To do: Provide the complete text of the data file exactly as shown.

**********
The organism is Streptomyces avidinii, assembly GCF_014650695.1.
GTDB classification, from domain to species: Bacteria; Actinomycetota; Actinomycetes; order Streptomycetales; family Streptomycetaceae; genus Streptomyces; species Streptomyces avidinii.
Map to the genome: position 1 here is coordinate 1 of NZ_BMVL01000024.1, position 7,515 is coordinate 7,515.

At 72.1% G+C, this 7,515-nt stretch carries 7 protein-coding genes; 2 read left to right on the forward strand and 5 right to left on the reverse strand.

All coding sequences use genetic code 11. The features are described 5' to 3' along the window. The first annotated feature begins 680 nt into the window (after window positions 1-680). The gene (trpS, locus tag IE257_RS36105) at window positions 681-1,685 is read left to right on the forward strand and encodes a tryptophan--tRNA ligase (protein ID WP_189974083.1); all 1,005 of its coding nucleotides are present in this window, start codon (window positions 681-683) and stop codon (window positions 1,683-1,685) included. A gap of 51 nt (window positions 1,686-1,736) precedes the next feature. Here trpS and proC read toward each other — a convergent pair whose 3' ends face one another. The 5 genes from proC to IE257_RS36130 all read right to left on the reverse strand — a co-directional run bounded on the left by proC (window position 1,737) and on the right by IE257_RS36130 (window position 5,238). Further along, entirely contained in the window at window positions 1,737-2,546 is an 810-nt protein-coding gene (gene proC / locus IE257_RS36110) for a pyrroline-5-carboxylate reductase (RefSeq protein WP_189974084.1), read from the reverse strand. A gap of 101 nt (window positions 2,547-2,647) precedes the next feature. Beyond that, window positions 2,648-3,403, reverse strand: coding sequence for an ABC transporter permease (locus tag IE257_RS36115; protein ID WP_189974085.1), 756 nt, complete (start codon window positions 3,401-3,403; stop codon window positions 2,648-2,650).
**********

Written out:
The organism is Streptomyces avidinii, assembly GCF_014650695.1.
GTDB classification, from domain to species: Bacteria; Actinomycetota; Actinomycetes; order Streptomycetales; family Streptomycetaceae; genus Streptomyces; species Streptomyces avidinii.
Map to the genome: position 1 here is coordinate 1 of NZ_BMVL01000024.1, position 7,515 is coordinate 7,515.

At 72.1% G+C, this 7,515-nt stretch carries 7 protein-coding genes; 2 read left to right on the forward strand and 5 right to left on the reverse strand.

All coding sequences use genetic code 11. The features are described 5' to 3' along the window. The first annotated feature begins 680 nt into the window (after window positions 1-680). The gene (trpS, locus tag IE257_RS36105) at window positions 681-1,685 is read left to right on the forward strand and encodes a tryptophan--tRNA ligase (protein ID WP_189974083.1); all 1,005 of its coding nucleotides are present in this window, start codon (window positions 681-683) and stop codon (window positions 1,683-1,685) included. A gap of 51 nt (window positions 1,686-1,736) precedes the next feature. Here trpS and proC read toward each other — a convergent pair whose 3' ends face one another. The 5 genes from proC to IE257_RS36130 all read right to left on the reverse strand — a co-directional run bounded on the left by proC (window position 1,737) and on the right by IE257_RS36130 (window position 5,238). Further along, entirely contained in the window at window positions 1,737-2,546 is an 810-nt protein-coding gene (gene proC / locus IE257_RS36110) for a pyrroline-5-carboxylate reductase (RefSeq protein WP_189974084.1), read from the reverse strand. A gap of 101 nt (window positions 2,547-2,647) precedes the next feature. Beyond that, window positions 2,648-3,403, reverse strand: coding sequence for an ABC transporter permease (locus tag IE257_RS36115; protein ID WP_189974085.1), 756 nt, complete (start codon window positions 3,401-3,403; stop codon window positions 2,648-2,650).